This is the hummingbird clearwing (Hemaris thysbe), on bee balm (monarda) and buddleia ‘Ellen’s Blue’:
And this is the snowberry clearwing (Hemaris diffinis), on buddleia ‘Ellen’s Blue’:
I love the curled proboscis in the second photo.
BACK TO BUTTERFLIES
Besides the monarch and yellow swallowtails, above, another butterfly showing up here in droves this season is the painted lady (Vanessa cardui). I can’t decide if it’s more beautiful from the side or with wings open. (Shown here, on 10&11 Sept.) on buddleia, sedum, and Joe Pye weed.) There are still a lot of them around even now.
I guess I like the side the best!
Oddly, a naturalist writer near Keene, NH, about 50 miles southwest, said last week that he hasn’t seen any painted ladies this summer!
We’ve also had a fair number of American lady butterflies (Vanessa virginiensis) this season. They have only two big circles on the side of the wing, and the markings on their hindwings are quite different, too. (Shown here, from 24 July – 24 Aug,, on clethra ‘Ruby Spice’ and echinacea)
And look, I actually managed to find the larval form of the American lady!
I haven’t seen many white admiral butterflies (Limenitis arthemis) in the garden this year, but was able to photograph the tattered varmint on buddleia on one of the few days when I did (11 Sept. 2019). It’s a strange species, having two very different forms that used to (understandably) be considered two separate species; one is a red-spotted purple form, and the other is the “white” version, which is really black, white, blue, and reddish.
Last year I spotted one on a rotting peach (4 Sept 2018).
And here’s the red-spotted purple version on buddleia in the garden, seven years ago, on 1 Aug. 2012
Early in the season we had some small fritillaries, which are so common in the south (Jekyll island, GA, for instance – especially gulf fritillaries) but not as much up here. This one was seen on 24 July 2019. I think it’s a great spangled fritillary (Speyeria cybele). We also have an aphrodite fritillary (Speyeria aphrodite) here, somewhat smaller but otherwise I can’t tell them apart.
These are all skippers, a small butterfly; there are almost 40 species of skippers in New Hampshire, so identification isn’t easy. There were a bunch around the yard in July.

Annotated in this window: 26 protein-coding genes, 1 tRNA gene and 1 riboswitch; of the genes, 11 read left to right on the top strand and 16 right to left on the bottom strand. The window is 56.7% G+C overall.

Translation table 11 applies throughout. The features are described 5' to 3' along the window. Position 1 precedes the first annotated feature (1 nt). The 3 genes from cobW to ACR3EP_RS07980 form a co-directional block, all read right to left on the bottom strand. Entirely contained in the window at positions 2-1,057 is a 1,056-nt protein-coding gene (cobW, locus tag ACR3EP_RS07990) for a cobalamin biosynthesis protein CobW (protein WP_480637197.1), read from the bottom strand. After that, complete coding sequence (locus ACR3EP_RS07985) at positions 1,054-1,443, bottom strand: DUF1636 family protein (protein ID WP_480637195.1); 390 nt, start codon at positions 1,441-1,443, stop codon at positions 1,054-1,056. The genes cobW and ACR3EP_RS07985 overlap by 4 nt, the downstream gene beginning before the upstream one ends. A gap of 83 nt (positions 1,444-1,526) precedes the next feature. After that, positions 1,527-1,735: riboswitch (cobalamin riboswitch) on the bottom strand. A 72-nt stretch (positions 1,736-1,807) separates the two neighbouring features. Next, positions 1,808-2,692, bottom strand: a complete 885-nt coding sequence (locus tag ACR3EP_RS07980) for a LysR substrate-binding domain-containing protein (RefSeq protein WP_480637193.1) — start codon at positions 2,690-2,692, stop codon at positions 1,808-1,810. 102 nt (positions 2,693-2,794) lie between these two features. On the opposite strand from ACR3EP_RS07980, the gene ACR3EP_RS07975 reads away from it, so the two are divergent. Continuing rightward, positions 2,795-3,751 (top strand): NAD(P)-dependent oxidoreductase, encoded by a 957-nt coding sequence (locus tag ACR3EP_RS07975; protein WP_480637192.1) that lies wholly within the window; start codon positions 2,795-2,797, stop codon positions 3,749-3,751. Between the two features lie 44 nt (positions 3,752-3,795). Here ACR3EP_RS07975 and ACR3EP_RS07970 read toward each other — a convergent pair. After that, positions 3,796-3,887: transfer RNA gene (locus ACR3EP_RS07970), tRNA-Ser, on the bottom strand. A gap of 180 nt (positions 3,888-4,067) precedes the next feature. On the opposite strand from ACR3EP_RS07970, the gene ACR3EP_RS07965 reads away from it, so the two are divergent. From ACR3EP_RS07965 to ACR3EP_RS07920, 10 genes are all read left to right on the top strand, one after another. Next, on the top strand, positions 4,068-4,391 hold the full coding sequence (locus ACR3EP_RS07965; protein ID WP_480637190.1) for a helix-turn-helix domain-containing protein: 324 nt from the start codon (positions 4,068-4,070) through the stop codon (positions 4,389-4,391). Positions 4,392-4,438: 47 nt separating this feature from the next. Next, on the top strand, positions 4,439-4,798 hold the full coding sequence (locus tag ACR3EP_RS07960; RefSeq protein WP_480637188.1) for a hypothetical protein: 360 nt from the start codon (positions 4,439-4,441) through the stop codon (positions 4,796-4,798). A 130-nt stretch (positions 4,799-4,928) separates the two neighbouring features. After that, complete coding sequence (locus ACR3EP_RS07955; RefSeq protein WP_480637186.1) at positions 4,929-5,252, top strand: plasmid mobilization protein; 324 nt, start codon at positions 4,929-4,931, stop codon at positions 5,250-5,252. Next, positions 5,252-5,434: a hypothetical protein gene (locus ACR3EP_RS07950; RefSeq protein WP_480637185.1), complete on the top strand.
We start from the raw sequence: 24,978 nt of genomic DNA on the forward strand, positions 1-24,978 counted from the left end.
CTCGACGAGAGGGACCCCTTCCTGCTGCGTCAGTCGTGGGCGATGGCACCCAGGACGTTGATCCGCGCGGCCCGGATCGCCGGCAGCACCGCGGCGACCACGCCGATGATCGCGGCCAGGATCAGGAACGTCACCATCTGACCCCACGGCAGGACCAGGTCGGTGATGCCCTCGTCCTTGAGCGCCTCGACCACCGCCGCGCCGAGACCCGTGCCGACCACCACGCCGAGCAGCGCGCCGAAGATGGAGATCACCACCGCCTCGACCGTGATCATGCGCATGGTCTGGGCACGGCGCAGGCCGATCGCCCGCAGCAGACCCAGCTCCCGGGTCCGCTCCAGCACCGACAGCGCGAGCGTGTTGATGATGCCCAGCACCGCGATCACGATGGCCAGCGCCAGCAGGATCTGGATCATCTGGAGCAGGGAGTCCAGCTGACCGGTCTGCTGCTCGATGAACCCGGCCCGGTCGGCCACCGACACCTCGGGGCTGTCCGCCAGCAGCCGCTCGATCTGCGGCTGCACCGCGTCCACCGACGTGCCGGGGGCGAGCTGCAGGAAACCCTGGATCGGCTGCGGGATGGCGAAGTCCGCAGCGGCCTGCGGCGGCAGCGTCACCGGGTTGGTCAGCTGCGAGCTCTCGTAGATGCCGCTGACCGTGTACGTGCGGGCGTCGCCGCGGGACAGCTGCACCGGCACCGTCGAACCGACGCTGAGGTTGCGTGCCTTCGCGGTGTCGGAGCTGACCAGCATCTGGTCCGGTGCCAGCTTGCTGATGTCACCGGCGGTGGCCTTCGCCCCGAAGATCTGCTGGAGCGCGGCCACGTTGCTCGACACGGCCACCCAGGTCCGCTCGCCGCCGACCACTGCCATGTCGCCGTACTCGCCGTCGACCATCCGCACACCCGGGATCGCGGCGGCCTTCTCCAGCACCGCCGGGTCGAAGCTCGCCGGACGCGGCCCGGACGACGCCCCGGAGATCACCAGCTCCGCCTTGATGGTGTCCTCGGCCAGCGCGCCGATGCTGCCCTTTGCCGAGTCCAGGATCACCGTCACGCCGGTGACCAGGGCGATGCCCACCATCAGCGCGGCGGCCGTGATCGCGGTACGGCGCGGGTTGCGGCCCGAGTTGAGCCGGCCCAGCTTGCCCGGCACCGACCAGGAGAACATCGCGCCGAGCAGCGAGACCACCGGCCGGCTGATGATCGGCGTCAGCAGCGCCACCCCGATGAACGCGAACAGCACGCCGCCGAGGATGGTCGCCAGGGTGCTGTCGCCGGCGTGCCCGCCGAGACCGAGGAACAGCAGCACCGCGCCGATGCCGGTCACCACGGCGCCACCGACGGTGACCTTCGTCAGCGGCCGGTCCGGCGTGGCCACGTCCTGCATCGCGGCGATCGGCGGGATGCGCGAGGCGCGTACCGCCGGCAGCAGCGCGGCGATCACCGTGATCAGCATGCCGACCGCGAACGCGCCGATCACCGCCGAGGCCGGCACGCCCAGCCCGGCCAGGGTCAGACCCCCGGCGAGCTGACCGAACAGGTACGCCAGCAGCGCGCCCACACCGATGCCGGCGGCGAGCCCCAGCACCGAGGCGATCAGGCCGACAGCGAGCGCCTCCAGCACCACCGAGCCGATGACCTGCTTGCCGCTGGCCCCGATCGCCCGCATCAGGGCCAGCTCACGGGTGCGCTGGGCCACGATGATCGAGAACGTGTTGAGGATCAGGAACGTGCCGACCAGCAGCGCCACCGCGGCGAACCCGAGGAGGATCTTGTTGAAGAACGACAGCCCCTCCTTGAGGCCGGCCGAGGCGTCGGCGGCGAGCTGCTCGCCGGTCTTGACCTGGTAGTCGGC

I saw a few duskywing butterflies (genus Erynnis, a kind of skipper) in July and August, including this one (I think):
There are 12 or so species of duskywing, sootywing, and cloudywing butterflies in New Hampshire and they all look kind of alike.
Here are a few more butterflies I’ve seen this year in places that aren’t my garden.
This one wasn’t even in New Hampshire, but I rarely see an Eastern comma (Polygona comma) butterfly:
A couple of sightings of the common buckeye butterfly (Junonia coenia).
A northern spring azure (Celastrina lucia) — I see many azures (both spring and summer species) but they are very small and very fast, hard to capture on film.
A crescent butterfly, probably a northern crescent (Phyciodes cocyta), but possibly a pearl crescent (Phyciodes tharos).
A clouded sulphur (Colias philodice) butterfly, at The Fells Estate in Newbury, NH, 22 Sept. 2019, on pink asters:
This eyed brown (Satyrodes eurydice) butterfly was a new one for me. The common names — eyed brown and marsh eyed brown — just sounds incomplete to me. There’s also a Satyrodes appalachia, Appalachian brown or woods eyed brown, which is very similar (they were previously thought to be the same species), and it’s possible that’s what this is, but people who know more than I do about these things identified it as S. eurydice.
Finally, these butterflies are fairly common here but I haven’t taken any photos of them (or even noticed a copper) yet this year, so I’m including garden photos from previous years.
I’ve never seen a mourning cloak (Nymphalis antiopa) in my garden but I see them along some trails in early spring; their our earliest butterflies. I actually saw one this spring but couldn’t get a good shot of it, so here’s a mourning cloak along a trail in Concord, NH, 23 April 2016.
The Animal Kingdom, by Joe Lewis, Yale-New Haven Teachers Institute
Ask a Biologist: True Bugs, by Adam Dolezal and Page Baluch
Phylogenic List of Insect Orders
Hummingird Moth (Mass Audubon)
Side-by-Side American Lady and Painted Lady butterflies (Mass. Butterfly Club)
Wildlife Journal Junior – NH PBS – list of insects (mostly butterflies) in NH
Featured image: monarch butterfly drying wings after eclosing, 11 Sept. 2019.